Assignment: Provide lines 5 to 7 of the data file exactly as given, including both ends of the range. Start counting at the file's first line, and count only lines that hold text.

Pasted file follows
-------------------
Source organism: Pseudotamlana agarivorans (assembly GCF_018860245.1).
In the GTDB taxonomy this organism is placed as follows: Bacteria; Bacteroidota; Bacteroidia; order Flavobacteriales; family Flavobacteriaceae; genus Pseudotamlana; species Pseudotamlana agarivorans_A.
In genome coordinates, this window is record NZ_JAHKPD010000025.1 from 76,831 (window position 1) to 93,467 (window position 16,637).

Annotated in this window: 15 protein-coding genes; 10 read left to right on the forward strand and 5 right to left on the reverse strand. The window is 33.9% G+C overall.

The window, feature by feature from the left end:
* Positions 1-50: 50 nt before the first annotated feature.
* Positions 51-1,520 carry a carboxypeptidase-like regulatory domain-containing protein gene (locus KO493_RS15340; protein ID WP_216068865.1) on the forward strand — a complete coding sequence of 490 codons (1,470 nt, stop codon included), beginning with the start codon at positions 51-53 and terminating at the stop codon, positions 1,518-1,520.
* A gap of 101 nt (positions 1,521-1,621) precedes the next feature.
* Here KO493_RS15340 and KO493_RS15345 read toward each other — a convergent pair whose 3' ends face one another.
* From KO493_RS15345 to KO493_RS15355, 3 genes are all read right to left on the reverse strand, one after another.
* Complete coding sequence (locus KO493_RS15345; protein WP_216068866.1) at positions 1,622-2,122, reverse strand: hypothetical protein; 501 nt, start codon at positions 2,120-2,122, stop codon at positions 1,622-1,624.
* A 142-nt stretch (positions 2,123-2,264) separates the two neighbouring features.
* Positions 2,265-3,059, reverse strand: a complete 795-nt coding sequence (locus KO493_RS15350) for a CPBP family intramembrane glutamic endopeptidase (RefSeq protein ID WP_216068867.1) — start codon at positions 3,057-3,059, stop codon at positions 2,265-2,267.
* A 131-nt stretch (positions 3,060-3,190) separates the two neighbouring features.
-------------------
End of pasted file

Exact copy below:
The window, feature by feature from the left end:
* Positions 1-50: 50 nt before the first annotated feature.
* Positions 51-1,520 carry a carboxypeptidase-like regulatory domain-containing protein gene (locus KO493_RS15340; protein ID WP_216068865.1) on the forward strand — a complete coding sequence of 490 codons (1,470 nt, stop codon included), beginning with the start codon at positions 51-53 and terminating at the stop codon, positions 1,518-1,520.